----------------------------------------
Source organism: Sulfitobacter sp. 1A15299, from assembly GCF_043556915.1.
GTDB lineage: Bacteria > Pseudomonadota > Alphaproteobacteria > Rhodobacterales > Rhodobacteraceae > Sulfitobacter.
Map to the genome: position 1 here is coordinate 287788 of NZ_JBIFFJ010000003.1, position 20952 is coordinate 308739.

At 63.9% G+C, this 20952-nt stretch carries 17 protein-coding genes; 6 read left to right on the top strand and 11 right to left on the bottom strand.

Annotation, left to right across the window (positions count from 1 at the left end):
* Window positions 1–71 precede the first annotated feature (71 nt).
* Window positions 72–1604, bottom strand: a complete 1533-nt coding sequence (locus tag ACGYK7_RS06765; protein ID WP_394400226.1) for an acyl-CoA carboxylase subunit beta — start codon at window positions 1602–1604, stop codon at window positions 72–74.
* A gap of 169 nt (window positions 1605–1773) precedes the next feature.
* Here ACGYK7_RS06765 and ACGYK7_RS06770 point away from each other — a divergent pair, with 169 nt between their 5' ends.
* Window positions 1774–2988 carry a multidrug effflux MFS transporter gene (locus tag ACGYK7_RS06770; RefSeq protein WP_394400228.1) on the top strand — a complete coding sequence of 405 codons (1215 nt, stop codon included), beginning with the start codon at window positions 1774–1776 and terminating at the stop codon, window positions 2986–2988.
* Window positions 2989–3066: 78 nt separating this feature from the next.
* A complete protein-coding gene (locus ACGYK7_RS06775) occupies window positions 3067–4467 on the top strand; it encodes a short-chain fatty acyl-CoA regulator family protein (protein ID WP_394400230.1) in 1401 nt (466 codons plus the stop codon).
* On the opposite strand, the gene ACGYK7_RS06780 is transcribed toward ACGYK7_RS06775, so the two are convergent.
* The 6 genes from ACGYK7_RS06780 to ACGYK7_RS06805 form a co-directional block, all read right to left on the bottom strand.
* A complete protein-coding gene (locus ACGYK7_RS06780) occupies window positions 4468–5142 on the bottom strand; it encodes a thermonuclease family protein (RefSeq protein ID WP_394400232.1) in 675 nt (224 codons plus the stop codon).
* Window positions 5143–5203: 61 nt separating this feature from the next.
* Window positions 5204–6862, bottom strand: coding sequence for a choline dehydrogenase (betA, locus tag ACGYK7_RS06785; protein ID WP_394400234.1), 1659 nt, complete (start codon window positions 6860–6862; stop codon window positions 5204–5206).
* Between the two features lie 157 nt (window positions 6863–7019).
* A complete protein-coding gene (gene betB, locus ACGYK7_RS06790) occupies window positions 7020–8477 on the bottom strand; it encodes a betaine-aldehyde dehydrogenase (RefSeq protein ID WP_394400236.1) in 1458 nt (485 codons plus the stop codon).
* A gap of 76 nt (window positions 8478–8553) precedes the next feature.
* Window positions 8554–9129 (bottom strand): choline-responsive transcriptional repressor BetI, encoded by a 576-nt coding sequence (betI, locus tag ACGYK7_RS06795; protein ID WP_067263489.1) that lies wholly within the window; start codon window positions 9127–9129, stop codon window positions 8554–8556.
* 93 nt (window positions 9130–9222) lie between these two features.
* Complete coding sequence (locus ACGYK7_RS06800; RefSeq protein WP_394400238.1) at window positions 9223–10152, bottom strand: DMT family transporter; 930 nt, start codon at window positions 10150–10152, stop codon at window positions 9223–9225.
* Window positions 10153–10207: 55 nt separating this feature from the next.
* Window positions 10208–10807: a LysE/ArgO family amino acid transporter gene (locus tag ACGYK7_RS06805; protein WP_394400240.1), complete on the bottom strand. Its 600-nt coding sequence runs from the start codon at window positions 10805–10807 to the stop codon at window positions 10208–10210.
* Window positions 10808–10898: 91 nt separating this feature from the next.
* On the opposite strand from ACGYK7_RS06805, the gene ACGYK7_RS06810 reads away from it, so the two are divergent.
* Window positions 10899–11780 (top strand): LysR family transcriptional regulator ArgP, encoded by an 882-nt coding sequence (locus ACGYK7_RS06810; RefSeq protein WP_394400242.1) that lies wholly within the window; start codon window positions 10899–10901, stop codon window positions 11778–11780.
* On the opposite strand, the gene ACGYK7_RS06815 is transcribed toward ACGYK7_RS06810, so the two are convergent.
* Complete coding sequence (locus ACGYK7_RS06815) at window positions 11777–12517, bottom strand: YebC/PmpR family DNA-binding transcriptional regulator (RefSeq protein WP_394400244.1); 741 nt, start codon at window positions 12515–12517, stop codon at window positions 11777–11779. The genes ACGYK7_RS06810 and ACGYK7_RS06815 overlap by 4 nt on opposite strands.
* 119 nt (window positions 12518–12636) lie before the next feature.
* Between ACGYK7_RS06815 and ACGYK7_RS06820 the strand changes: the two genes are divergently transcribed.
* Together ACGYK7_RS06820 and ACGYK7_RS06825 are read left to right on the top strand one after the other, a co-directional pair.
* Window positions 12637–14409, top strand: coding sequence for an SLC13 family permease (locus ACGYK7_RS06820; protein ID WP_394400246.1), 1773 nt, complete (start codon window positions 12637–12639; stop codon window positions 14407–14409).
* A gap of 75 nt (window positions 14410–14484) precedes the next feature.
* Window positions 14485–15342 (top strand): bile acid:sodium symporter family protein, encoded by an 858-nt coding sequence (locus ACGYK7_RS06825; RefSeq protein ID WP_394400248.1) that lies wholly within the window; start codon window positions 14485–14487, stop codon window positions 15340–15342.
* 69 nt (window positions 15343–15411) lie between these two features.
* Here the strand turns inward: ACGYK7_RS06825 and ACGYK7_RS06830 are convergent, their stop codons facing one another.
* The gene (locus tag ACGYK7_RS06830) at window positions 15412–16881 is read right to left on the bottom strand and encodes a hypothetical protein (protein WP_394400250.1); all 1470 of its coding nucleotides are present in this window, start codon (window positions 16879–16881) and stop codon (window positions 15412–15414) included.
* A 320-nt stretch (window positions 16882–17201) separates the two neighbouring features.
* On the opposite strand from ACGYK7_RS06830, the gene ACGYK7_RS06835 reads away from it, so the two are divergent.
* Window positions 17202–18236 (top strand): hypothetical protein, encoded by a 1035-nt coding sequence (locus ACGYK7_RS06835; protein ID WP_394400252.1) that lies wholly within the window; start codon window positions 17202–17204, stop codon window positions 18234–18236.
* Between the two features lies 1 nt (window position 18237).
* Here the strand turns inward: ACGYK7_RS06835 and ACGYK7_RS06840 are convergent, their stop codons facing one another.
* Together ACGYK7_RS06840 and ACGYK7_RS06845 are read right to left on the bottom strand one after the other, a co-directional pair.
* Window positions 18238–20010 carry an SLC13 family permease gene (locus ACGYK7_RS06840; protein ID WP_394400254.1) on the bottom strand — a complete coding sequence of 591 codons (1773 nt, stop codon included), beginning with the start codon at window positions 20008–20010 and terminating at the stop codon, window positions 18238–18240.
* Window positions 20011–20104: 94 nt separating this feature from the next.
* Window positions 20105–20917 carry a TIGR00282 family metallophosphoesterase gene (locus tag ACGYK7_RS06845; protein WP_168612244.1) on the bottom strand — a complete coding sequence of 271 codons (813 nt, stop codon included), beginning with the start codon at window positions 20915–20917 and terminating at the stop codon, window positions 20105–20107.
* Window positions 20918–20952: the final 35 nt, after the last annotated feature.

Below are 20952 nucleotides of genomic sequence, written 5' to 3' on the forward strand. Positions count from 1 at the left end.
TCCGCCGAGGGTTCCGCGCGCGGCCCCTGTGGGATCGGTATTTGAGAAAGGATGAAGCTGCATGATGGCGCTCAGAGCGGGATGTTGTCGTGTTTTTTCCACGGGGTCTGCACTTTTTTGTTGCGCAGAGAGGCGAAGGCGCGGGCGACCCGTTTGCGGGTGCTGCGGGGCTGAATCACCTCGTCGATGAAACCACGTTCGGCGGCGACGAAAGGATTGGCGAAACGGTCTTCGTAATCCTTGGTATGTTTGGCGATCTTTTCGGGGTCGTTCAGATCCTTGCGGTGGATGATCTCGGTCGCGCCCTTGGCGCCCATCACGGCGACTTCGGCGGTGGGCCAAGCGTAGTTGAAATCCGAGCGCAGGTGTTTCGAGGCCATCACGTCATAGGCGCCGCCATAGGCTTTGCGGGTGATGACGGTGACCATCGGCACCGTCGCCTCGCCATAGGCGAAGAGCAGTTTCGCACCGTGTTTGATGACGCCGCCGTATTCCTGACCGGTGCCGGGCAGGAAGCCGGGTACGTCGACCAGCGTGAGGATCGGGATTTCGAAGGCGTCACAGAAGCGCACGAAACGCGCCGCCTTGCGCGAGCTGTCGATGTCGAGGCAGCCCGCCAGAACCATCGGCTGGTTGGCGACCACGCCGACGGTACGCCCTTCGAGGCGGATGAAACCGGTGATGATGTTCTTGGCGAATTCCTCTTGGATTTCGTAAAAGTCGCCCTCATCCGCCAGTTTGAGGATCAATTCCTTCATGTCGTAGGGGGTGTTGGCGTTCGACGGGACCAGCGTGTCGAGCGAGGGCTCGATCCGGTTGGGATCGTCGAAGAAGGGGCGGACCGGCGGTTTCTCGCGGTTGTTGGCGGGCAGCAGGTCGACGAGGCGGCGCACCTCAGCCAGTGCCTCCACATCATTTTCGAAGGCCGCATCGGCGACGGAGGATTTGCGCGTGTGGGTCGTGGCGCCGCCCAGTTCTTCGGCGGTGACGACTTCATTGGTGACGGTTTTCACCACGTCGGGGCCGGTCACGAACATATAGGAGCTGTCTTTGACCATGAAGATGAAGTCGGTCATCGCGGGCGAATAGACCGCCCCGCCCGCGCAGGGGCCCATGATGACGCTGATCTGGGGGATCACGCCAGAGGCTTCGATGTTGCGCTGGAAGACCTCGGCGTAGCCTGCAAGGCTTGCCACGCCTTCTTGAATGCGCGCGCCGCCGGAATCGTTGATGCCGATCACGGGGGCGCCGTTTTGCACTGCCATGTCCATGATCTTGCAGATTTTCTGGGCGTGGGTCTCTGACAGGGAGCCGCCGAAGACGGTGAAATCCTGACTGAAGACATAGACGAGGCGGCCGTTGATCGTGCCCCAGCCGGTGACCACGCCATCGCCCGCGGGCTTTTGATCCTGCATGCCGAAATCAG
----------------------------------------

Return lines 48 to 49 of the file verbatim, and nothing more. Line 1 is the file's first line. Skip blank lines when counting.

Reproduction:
* Window positions 20105–20917 carry a TIGR00282 family metallophosphoesterase gene (locus tag ACGYK7_RS06845; protein WP_168612244.1) on the bottom strand — a complete coding sequence of 271 codons (813 nt, stop codon included), beginning with the start codon at window positions 20915–20917 and terminating at the stop codon, window positions 20105–20107.
* Window positions 20918–20952: the final 35 nt, after the last annotated feature.